Dominic Raab’s vision for a post-Brexit ‘global Britain’ includes the promotion of UK values through what the press repeatedly refers to as a ‘new British sanctions regime.’ But is it the case, as this would suggest, that the UK will take an entirely novel approach to sanctions once it withdraws from the EU? And what impact will this ‘new’ regime have on High Net Worth Individuals (HNWI’s) operating here? Samara Dutton writes
The short answer to the first of those questions is no. At its core, the Sanctions and Money Laundering Act 2018 (‘SAMLA’), under which the British regime will operate once the UK has left the EU, is a restatement of the existing position and specific sanctions Regulations (which have already been drawn up under SAMLA but are not yet in force), closely mirror the EU ones currently in place.
That said, SAMLA permits the UK government to impose sanctions in a broader set of circumstances than previously, including on people who commit gross human rights violations (the ‘Magnitsky’ amendment) as well as somewhat controversially, for ‘discretionary purposes’ – effectively where the Minister in question believes (and can justify) that there are ‘good reasons to do so.’
In practice, although this extended scope may mean more HNWI’s may find themselves expressly subject to UK sanctions, the impact on them will be largely the same as before. For most targets, (or ‘designated persons’ (DP’s)), this means UK assets will be frozen and their travel to and from the UK monitored or limited. It may also mean restricted access to our financial markets and services.
The impact of such measures on individuals should not be underestimated – they are completely debilitating. Asset freezes provide for all funds and economic resources of DP’s and those associated with them to be frozen and prohibit any dealing with such funds or resources as well as any activity which would circumvent the freezing measures. Most of the key terms will be widely defined to act against the interests of the DP. The potential for assets of people ‘associated with’ the DP to also be frozen puts family members, close friends and business partners at risk of the full impact of financial sanctions despite not being expressly listed as DP’s themselves.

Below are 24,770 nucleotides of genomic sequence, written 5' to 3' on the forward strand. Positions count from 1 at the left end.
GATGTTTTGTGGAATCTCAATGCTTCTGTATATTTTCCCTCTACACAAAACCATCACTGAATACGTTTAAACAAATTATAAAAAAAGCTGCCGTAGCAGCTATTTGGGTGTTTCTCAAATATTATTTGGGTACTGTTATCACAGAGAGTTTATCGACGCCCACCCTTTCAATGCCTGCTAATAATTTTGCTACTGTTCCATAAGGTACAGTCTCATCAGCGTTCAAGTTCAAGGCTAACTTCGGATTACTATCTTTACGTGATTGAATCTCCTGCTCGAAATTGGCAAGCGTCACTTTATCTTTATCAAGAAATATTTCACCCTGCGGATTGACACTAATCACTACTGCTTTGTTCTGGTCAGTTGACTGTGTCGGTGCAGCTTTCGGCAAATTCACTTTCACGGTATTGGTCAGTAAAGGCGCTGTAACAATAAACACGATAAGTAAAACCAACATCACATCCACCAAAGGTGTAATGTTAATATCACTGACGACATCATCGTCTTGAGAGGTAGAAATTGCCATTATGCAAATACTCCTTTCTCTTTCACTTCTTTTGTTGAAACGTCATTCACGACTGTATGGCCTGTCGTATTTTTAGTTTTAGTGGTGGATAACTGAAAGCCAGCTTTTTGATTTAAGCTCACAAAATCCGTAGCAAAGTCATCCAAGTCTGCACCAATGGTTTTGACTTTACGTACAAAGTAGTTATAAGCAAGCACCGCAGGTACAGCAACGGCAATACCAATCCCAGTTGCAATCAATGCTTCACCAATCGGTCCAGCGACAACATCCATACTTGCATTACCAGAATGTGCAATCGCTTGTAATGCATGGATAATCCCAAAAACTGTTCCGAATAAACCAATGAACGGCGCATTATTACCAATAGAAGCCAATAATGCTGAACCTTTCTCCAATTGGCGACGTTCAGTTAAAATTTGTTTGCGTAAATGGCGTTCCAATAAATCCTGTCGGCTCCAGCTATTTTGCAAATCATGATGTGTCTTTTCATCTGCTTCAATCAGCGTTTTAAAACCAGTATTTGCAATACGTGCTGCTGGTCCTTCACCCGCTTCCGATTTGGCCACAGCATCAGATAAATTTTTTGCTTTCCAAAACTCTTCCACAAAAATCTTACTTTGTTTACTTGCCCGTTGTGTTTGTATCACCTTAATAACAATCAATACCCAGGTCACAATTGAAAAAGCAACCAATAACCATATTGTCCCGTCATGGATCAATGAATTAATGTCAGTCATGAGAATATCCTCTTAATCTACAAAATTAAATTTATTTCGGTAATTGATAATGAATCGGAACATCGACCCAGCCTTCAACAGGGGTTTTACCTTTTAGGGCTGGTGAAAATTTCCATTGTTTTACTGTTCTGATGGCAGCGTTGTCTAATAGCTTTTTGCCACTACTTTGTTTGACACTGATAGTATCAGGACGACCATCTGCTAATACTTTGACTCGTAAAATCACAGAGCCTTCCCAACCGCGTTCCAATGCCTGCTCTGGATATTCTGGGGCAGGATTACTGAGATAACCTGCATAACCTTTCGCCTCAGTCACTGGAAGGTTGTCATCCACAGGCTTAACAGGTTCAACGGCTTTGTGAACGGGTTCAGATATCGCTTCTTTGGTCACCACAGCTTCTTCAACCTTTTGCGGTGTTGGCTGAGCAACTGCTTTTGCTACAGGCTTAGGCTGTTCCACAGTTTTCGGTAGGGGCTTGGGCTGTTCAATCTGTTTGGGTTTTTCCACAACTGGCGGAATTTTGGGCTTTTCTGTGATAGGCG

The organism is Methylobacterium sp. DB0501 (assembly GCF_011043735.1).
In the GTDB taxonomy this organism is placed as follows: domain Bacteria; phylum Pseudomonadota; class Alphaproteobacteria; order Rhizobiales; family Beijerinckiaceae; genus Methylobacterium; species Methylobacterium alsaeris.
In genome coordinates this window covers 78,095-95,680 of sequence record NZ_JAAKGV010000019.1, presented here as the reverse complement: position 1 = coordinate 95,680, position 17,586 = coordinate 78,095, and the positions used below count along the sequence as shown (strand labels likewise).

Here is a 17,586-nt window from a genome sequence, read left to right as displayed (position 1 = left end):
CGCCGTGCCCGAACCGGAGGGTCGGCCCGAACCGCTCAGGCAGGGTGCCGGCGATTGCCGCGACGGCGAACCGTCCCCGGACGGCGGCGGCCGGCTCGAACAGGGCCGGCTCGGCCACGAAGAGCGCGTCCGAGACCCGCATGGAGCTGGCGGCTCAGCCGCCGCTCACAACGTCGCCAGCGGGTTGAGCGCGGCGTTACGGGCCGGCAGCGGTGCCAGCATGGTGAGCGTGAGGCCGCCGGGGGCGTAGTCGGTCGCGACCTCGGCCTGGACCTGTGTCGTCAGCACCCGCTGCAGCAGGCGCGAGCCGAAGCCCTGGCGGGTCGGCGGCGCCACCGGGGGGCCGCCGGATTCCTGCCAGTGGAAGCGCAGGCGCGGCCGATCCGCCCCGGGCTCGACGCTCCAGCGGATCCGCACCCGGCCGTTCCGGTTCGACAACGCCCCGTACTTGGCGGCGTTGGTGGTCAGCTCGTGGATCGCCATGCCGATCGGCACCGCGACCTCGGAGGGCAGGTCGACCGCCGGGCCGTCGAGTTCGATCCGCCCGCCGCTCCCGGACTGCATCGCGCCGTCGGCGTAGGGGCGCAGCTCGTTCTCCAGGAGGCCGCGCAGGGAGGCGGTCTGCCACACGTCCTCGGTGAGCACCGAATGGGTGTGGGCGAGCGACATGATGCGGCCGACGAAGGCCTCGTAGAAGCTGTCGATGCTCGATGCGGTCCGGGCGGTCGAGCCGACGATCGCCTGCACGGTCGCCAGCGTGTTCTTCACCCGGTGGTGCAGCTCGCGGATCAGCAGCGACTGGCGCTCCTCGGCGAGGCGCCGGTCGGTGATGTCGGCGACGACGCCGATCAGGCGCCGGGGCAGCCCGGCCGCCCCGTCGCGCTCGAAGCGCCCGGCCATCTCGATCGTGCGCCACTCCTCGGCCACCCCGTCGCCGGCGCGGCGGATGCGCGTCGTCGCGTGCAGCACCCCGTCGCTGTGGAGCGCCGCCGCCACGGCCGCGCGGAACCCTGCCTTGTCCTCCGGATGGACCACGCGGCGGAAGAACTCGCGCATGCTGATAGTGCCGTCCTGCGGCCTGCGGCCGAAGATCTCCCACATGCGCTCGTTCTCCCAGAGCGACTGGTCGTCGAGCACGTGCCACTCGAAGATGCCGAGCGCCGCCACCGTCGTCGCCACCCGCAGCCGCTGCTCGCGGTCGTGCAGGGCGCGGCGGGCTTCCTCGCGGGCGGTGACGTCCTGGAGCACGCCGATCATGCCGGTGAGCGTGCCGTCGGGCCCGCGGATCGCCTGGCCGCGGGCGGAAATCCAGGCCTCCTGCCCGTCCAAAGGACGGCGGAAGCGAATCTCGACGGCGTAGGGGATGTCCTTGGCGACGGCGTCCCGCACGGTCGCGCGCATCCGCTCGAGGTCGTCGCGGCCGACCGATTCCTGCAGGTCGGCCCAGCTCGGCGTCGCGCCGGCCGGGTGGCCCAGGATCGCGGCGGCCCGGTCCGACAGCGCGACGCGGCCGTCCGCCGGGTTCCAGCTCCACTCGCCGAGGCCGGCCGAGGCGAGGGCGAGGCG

Nor is it just assets held in the DP’s name that will be affected. Freezes extend to assets held by entities under the DP’s ‘ownership or control’. The UK’s ‘new’ regulations provide a fuller definition of ‘ownership and control’ than was available previously. Again, the result is to cast the net wider. It is no longer just a question of beneficial ownership. Instead, wherever it is ‘reasonable to expect’ that the DP can ensure the affairs of the entity are conducted in accordance with their wishes, the UK assets of that entity will also be frozen. Any company, trust or other entity with links to the DP is therefore also at risk of having its assets frozen.
The net effect on a DP is the effective paralysis of financial functioning within the UK. And there are limited avenues of redress. One key difference to the ‘new’ regime is that post-Brexit, any challenge to a DP’s listing as a sanctions target will be through the UK (rather than EU) courts. SAMLA however prevents application to court unless the DP has first requested revocation of their designation from the Secretary of State. That request invokes an administrative process for which there are no prescribed time limits for the government to respond and no obligation for the government to give reasons for its decisions. Since sanctions are likely to continue unabated in the meantime, there is potential for considerable prejudice to the DP here. Nor is the DP likely to recover damages for losses suffered even if their designation is subsequently overturned since those are only available where the UK government is found to have acted negligently or in bad faith.
Samara Dutton is a partner at Collyer Bristow LLP